Patient Experience

Patient Experience

The Microbiology Department is part of the Laboratory Medicine (LabMed) Directorate. The department is primarily involved in the diagnosis of infectious diseases and provides a routine diagnostic service to St James’s Hospital and to general practitioners (GPs) in the catchment area.

There are three main sections to the Microbiology Laboratory. 

  • Diagnostic Bacteriology
  • Serology
  • Molecular Microbiology

The Microbiology Laboratory houses three national reference laboratories: National Gonococcal Reference Laboratory, National MRSA Reference Laboratory and the Irish Mycobacteria Reference Laboratory

In addition to this the Microbiology Department has been designated as a Centre of Excellence: Diamond Status, by the European Confederation of Medical Mycology for the Mycology Clinical and Laboratory Diagnostic service provided  to users.

Microbiology certification

For information in regard to the test repertoire offered, specimen requirements for ordering, collection and transport, frequency of testing, turnaround times, information on storage of samples in the event of a delay in transport to the laboratory and relevant notes specific to each test, please refer to:

The Labmed User Guide:

For critical phone limits for Microbiology St James’s Hospital please see : LF MICRO 0456 Critical Phone Limits Microbiology St James's Hospital

In the case where chain of evidence is required for a given specimen please ensure to complete relevant sections of LF-MICRO-0475 Laboratory Chain of Evidence Form.

Additional Tests Requests
Please contact the Microbiology Department if additional testing is required. Samples are stored for different lengths of time, so direct communication with Microbiology is required.

    • Culture of a range of biological material (e.g. swabs, urine, blood, sputum) from human sources.
    • Isolation and identification of potentially pathogenic bacteria and fungi.
    • Determination of antimicrobial susceptibilities.

    Note the definitions we use when we categorise organisms as susceptible, intermediate or resistant are defined below

    • S - Susceptible, standard dosing regimen: A microorganism is categorised as "Susceptible, standard dosing regimen", when there is a high likelihood of therapeutic success using a standard dosing regimen of the agent.
    • I – Susceptible, increased exposure*: A microorganism is categorised as "Susceptible, Increased exposure*" when there is a high likelihood of therapeutic success because exposure to the agent is increased by adjusting the dosing regimen or by its concentration at the site of infection.
    • R - Resistant: A microorganism is categorised as "Resistant" when there is a high likelihood of therapeutic failure even when there is increased exposure.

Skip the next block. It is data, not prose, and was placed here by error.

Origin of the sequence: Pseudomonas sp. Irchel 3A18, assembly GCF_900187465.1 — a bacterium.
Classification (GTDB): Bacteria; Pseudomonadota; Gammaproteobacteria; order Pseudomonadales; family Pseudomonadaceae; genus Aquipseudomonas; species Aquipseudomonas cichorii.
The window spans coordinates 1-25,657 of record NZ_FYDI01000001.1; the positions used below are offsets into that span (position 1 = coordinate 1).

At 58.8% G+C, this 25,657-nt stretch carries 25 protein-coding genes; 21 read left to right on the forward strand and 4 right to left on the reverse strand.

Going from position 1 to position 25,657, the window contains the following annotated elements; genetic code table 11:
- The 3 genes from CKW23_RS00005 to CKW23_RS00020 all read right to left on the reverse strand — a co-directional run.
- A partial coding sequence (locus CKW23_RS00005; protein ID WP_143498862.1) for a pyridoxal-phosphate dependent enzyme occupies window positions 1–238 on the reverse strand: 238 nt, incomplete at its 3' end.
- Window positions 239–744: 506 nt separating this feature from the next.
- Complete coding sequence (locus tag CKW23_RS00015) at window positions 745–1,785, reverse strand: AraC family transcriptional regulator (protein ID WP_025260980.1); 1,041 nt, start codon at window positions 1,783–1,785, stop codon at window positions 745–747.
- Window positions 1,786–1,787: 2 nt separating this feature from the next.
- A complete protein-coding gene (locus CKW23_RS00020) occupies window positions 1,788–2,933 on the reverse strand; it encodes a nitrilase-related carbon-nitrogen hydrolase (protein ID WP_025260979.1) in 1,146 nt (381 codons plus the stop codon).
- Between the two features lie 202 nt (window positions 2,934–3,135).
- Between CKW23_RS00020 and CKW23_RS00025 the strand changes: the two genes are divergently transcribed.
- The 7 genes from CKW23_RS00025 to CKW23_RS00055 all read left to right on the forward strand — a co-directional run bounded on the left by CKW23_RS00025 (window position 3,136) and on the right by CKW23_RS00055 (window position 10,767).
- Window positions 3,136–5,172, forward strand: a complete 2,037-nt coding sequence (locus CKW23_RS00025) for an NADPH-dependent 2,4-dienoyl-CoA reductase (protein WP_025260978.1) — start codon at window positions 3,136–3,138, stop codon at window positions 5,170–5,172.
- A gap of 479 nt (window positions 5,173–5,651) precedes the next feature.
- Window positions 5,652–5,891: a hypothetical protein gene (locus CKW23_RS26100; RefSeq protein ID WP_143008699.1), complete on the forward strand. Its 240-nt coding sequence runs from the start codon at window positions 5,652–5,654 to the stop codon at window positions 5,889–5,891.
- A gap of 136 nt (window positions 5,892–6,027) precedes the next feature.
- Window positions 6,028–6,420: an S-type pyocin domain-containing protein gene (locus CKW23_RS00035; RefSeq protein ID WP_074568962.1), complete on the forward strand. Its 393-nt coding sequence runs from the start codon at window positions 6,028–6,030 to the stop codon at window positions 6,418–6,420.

*Exposure is a function of how the mode of administration, dose, dosing interval, infusion time, as well as distribution and excretion of the antimicrobial agent will influence the infecting organism at the site of infection.

    (Ref: The European Committee on Antimicrobial Susceptibility Testing - EUCAST

  • Involves the diagnostic identification of antibodies in serum. Such antibodies are typically formed in response to an infection (against a given microorganism). Serological tests for antibodies to HIV, Hepatitis B & C and Syphilis are, among others, available in the Clinical Microbiology department. 

  • Employs a highly sensitive technique known as Polymerase chain reaction (PCR) to amplify (replicate many times) a specific target DNA sequence in order to detect a particular pathogen. Molecular Microbiology, like Serology, is employed when the suspected microbial agent either cannot be isolated in culture by any known method or can be isolated in culture only with great difficulty (e.g. Chlamydia).

  • Please contact the Microbiology Medical Scientist on-call who is available via the switchboard. (01) 4103000

    Note that the Microbiology Medical Scientist must be bleeped for urgent specimens to be processed out of hours, users should not telephone the laboratory as telephones are not staffed out of routine hours

    Monday to Friday 8pm to 8am

    Saturday 1pm to 12am

    Sunday 24 hours

    Clinical Advice

    Advice regarding diagnosis and treatment of infection is available at all times. For out of hours advice including infection control advice, please contact the on-call consultant microbiologist via switchboard (01) 4103000 or on-call Medical Scientist.

  • Laboratory Office: (01) 4162966 & (01) 4162967

    Laboratory  Aspects

    Chief Medical Scientist: Antoinette Power (01) 4162986, (01) 4162966

    Chief Medical Scientist (Virology): Yvonne Lynagh (01) 4162969, (01) 4162056

    Infection Control

    Jija Varghese (01) 4103379

Contact Details

Monday to Friday 8am to 8pm
Saturday 8am to 1pm

How to find us

First floor, Laboratory Medicine and Molecular Pathology building

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